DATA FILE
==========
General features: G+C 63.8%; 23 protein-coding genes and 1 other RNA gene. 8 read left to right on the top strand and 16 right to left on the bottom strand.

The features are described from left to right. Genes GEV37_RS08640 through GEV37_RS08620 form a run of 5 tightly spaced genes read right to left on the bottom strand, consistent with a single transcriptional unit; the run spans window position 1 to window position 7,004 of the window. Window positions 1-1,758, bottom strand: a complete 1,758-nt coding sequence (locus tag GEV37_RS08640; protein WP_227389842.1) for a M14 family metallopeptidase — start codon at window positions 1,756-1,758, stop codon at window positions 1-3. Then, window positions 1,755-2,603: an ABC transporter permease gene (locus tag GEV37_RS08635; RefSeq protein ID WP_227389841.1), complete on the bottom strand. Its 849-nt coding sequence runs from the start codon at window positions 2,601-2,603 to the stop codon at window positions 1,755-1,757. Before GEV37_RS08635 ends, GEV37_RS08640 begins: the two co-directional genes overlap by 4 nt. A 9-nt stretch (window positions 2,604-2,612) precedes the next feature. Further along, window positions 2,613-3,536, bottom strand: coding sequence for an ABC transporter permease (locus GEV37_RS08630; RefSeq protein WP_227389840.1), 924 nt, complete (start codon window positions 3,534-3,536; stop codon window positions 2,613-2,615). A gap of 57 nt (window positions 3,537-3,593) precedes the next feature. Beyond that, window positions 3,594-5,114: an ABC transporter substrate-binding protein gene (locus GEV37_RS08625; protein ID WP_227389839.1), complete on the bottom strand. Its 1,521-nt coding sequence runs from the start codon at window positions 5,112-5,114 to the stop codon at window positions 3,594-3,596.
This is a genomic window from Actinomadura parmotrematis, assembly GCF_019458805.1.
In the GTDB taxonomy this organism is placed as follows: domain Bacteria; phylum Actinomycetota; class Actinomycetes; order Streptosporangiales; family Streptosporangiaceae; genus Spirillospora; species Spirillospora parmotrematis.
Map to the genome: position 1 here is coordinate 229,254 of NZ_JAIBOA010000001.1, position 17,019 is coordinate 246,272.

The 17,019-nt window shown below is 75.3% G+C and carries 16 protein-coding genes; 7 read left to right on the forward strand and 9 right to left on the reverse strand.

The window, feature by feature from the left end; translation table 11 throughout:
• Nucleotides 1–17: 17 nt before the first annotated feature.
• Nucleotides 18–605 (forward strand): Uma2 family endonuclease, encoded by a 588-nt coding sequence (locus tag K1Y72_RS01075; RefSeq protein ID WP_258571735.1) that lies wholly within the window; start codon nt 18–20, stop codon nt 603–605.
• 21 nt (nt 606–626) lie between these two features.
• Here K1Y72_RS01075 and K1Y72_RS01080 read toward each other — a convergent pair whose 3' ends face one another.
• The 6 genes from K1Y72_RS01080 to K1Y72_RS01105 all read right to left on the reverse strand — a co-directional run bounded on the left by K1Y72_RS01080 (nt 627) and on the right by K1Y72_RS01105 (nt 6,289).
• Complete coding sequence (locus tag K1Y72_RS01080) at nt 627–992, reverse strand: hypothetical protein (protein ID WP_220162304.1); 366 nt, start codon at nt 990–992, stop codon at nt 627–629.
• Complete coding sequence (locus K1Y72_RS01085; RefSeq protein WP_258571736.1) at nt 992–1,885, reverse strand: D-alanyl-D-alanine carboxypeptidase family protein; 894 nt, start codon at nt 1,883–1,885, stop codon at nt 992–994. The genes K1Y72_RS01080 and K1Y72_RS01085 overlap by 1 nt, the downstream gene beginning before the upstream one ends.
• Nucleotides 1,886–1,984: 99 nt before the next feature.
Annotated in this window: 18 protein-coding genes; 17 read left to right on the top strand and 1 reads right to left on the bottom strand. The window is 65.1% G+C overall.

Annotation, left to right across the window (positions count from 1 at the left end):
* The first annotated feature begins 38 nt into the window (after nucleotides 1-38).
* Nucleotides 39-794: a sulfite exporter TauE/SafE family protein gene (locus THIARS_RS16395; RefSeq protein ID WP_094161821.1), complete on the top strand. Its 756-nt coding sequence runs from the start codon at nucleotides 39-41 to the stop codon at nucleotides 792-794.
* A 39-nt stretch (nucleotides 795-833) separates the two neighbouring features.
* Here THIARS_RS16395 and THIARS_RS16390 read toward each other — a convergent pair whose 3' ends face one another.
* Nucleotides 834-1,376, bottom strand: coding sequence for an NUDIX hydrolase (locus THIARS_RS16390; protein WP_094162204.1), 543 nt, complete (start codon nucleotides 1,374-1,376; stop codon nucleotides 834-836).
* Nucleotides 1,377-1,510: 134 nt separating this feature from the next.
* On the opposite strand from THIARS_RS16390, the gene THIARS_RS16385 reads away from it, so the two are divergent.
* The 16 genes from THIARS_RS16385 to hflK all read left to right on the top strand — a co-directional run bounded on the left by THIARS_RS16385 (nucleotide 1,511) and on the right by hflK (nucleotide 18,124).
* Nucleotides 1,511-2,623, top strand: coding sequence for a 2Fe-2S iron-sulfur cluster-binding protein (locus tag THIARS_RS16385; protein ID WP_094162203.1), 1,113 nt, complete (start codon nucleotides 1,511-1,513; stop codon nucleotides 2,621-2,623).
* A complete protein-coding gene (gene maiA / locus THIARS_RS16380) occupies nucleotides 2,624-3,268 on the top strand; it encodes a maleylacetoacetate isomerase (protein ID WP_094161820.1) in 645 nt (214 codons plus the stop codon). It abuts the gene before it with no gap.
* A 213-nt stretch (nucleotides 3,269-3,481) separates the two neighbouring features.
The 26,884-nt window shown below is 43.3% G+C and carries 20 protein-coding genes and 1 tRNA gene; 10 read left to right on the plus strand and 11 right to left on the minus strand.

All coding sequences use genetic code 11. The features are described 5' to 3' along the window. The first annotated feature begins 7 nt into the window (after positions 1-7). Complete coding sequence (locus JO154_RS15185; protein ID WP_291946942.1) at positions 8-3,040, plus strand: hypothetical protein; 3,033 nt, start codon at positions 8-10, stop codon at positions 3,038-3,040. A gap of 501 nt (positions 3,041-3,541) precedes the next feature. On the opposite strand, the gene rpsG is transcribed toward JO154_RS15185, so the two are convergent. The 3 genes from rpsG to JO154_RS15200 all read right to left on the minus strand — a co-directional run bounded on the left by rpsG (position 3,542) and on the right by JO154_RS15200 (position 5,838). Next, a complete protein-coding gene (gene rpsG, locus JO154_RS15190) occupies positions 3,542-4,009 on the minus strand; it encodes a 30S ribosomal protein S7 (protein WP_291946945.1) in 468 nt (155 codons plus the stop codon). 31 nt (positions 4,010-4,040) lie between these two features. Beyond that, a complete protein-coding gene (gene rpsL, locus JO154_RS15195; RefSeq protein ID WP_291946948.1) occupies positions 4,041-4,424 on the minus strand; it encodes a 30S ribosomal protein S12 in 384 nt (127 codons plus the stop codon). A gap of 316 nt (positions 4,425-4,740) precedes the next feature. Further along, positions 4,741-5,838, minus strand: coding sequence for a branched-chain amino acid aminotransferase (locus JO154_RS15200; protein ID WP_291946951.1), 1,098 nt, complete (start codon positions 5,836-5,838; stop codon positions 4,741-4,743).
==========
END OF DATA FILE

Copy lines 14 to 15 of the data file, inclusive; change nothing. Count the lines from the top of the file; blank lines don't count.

• Complete coding sequence (locus K1Y72_RS01085; RefSeq protein WP_258571736.1) at nt 992–1,885, reverse strand: D-alanyl-D-alanine carboxypeptidase family protein; 894 nt, start codon at nt 1,883–1,885, stop codon at nt 992–994. The genes K1Y72_RS01080 and K1Y72_RS01085 overlap by 1 nt, the downstream gene beginning before the upstream one ends.
• Nucleotides 1,886–1,984: 99 nt before the next feature.